Senior Analyst and Program Head, Human Security Unit
Caroline Rose is a Senior Analyst and Head of the Strategic Vacuums program in the Human Security unit at the Newlines Institute.
Prior to joining the Newlines Institute, Caroline served as an analyst at the forecasting firm and publication, Geopolitical Futures, where she worked on political, economic, and defense developments in the Middle East and Europe with a focus on the Eastern Mediterranean and the Levant. She is also the author of a special report on the illicit drug trade, Captagon, in Syria and Lebanon, a culmination of her work as Research Associate for the LSE International Drug Policy Unit’s Middle East Initiative. Her commentary and work on geopolitics and Middle Eastern affairs have been featured in Foreign Policy, The Independent, Alhurra, Limes Magazine, and the Atlantic Council’s MENASource.
Caroline holds a Masters of Science in International History from the London School of Economics and Political Science (LSE) and a Bachelors of Arts from the American University’s School of International Service.
This Newlines Institute for Strategy and Policy podcast reviews the unfolding military escalation on the Russian-Ukrainian border, as Russian forces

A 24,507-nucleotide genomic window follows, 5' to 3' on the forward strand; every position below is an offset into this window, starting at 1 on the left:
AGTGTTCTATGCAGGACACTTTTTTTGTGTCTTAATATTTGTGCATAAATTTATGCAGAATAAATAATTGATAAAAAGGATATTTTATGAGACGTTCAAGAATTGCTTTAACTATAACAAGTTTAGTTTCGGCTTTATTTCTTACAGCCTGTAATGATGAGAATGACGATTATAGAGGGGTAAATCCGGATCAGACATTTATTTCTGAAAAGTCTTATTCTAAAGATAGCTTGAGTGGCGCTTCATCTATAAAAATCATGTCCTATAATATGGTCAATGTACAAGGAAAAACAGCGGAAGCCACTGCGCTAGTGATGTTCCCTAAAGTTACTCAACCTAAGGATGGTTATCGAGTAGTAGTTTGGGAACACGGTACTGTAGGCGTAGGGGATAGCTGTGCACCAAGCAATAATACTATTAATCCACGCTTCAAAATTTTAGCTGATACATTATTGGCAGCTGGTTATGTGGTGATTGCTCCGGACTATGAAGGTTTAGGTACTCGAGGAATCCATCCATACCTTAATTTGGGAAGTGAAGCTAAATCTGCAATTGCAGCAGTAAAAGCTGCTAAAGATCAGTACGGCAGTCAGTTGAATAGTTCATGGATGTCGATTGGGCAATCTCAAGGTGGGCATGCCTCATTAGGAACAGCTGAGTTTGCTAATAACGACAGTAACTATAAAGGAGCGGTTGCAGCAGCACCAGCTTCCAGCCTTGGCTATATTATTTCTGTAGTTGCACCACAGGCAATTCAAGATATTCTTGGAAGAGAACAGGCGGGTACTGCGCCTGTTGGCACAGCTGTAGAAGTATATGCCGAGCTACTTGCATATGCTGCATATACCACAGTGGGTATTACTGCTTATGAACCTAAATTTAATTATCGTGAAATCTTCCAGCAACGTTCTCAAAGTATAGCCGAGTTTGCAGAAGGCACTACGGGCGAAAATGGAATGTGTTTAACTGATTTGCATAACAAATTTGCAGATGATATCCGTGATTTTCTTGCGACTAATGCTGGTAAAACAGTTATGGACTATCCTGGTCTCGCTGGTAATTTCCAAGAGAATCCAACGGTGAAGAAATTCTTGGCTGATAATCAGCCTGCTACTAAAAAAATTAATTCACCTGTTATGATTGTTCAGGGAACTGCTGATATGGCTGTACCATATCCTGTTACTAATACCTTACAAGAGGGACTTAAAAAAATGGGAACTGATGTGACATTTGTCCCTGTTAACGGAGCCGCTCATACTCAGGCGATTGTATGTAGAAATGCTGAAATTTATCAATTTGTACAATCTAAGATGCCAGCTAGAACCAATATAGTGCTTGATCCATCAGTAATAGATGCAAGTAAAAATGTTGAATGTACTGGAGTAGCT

The Biden administration should draft a country-specific policy for Iraq, where addressing Iranian influence is an objective but not the defining imperative. U.S. Iraq policy should include a diverse array of opportunities beyond the realm of defense to boost Iraqi autonomy.
The rocket attacks in Iraqi Kurdistan’s capital, likely by elements from within the Iran-aligned Iraqi Shiite militia nexus, are an opportunity for Washington to recognize it is without a policy, let alone a long-term strategy, in Iraq.
After just four months in office, Iraqi Prime Minister Mustafa al-Kadhimi is already struggling under the weight of internal and external pressures. With Iran wanting to increase its sway over Baghdad and the United States using sanction threats to try to curb Tehran’s already outsized influence, Kadhimi has taken shortsighted measures to try in vain to placate both sides. Whether or not Kadhimi’s government survives the current economic, security, and health crises facing the country, one thing is clear: U.S. policy regarding Iraq needs to change.